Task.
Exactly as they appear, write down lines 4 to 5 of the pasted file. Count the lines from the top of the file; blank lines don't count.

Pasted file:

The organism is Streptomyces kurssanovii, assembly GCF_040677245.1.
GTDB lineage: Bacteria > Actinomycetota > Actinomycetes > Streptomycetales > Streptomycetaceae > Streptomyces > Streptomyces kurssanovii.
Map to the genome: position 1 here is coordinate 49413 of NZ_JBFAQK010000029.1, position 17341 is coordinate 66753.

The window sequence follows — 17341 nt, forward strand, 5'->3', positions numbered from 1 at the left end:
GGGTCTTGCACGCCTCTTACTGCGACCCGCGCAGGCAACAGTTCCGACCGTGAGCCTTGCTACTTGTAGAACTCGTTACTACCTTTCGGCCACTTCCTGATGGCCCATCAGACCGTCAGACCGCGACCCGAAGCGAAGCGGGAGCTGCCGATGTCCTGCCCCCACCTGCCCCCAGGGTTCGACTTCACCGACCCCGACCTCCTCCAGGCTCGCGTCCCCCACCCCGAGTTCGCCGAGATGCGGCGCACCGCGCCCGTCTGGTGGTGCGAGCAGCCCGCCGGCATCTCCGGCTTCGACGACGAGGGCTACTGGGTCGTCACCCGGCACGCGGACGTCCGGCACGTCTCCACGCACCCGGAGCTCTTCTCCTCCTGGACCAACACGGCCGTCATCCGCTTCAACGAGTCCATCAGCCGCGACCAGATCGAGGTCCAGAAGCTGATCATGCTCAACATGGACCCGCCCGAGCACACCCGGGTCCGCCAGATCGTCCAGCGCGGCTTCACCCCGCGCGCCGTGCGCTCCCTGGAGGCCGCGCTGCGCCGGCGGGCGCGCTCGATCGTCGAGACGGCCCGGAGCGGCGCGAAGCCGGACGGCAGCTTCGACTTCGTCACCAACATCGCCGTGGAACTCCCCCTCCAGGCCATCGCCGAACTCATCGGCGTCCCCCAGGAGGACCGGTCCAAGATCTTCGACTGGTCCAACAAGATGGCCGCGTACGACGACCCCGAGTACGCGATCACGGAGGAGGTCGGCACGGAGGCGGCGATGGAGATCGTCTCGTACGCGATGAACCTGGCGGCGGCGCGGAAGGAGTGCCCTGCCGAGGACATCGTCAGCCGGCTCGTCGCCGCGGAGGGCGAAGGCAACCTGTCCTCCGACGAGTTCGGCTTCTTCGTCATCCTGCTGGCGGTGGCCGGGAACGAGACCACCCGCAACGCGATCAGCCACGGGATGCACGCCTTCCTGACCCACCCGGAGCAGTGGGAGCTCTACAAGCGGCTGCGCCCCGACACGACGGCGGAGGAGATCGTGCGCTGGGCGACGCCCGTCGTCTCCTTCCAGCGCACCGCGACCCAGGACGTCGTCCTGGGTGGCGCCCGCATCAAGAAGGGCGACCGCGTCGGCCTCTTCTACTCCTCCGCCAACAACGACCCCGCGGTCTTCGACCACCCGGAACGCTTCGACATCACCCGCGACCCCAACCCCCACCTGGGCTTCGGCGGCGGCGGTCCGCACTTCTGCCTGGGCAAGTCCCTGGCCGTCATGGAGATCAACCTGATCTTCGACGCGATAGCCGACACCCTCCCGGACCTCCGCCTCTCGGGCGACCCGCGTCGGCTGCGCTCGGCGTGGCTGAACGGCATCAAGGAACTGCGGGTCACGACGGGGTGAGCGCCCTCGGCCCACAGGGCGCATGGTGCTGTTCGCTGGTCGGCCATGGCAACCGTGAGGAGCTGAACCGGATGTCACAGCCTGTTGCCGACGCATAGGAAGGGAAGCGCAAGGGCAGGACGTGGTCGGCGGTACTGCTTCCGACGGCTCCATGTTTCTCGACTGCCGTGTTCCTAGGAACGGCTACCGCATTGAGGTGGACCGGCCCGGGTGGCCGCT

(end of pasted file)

The window sequence follows — 17341 nt, forward strand, 5'->3', positions numbered from 1 at the left end:
GGGTCTTGCACGCCTCTTACTGCGACCCGCGCAGGCAACAGTTCCGACCGTGAGCCTTGCTACTTGTAGAACTCGTTACTACCTTTCGGCCACTTCCTGATGGCCCATCAGACCGTCAGACCGCGACCCGAAGCGAAGCGGGAGCTGCCGATGTCCTGCCCCCACCTGCCCCCAGGGTTCGACTTCACCGACCCCGACCTCCTCCAGGCTCGCGTCCCCCACCCCGAGTTCGCCGAGATGCGGCGCACCGCGCCCGTCTGGTGGTGCGAGCAGCCCGCCGGCATCTCCGGCTTCGACGACGAGGGCTACTGGGTCGTCACCCGGCACGCGGACGTCCGGCACGTCTCCACGCACCCGGAGCTCTTCTCCTCCTGGACCAACACGGCCGTCATCCGCTTCAACGAGTCCATCAGCCGCGACCAGATCGAGGTCCAGAAGCTGATCATGCTCAACATGGACCCGCCCGAGCACACCCGGGTCCGCCAGATCGTCCAGCGCGGCTTCACCCCGCGCGCCGTGCGCTCCCTGGAGGCCGCGCTGCGCCGGCGGGCGCGCTCGATCGTCGAGACGGCCCGGAGCGGCGCGAAGCCGGACGGCAGCTTCGACTTCGTCACCAACATCGCCGTGGAACTCCCCCTCCAGGCCATCGCCGAACTCATCGGCGTCCCCCAGGAGGACCGGTCCAAGATCTTCGACTGGTCCAACAAGATGGCCGCGTACGACGACCCCGAGTACGCGATCACGGAGGAGGTCGGCACGGAGGCGGCGATGGAGATCGTCTCGTACGCGATGAACCTGGCGGCGGCGCGGAAGGAGTGCCCTGCCGAGGACATCGTCAGCCGGCTCGTCGCCGCGGAGGGCGAAGGCAACCTGTCCTCCGACGAGTTCGGCTTCTTCGTCATCCTGCTGGCGGTGGCCGGGAACGAGACCACCCGCAACGCGATCAGCCACGGGATGCACGCCTTCCTGACCCACCCGGAGCAGTGGGAGCTCTACAAGCGGCTGCGCCCCGACACGACGGCGGAGGAGATCGTGCGCTGGGCGACGCCCGTCGTCTCCTTCCAGCGCACCGCGACCCAGGACGTCGTCCTGGGTGGCGCCCGCATCAAGAAGGGCGACCGCGTCGGCCTCTTCTACTCCTCCGCCAACAACGACCCCGCGGTCTTCGACCACCCGGAACGCTTCGACATCACCCGCGACCCCAACCCCCACCTGGGCTTCGGCGGCGGCGGTCCGCACTTCTGCCTGGGCAAGTCCCTGGCCGTCATGGAGATCAACCTGATCTTCGACGCGATAGCCGACACCCTCCCGGACCTCCGCCTCTCGGGCGACCCGCGTCGGCTGCGCTCGGCGTGGCTGAACGGCATCAAGGAACTGCGGGTCACGACGGGGTGAGCGCCCTCGGCCCACAGGGCGCATGGTGCTGTTCGCTGGTCGGCCATGGCAACCGTGAGGAGCTGAACCGGATGTCACAGCCTGTTGCCGACGCATAGGAAGGGAAGCGCAAGGGCAGGACGTGGTCGGCGGTACTGCTTCCGACGGCTCCATGTTTCTCGACTGCCGTGTTCCTAGGAACGGCTACCGCATTGAGGTGGACCGGCCCGGGTGGCCGCT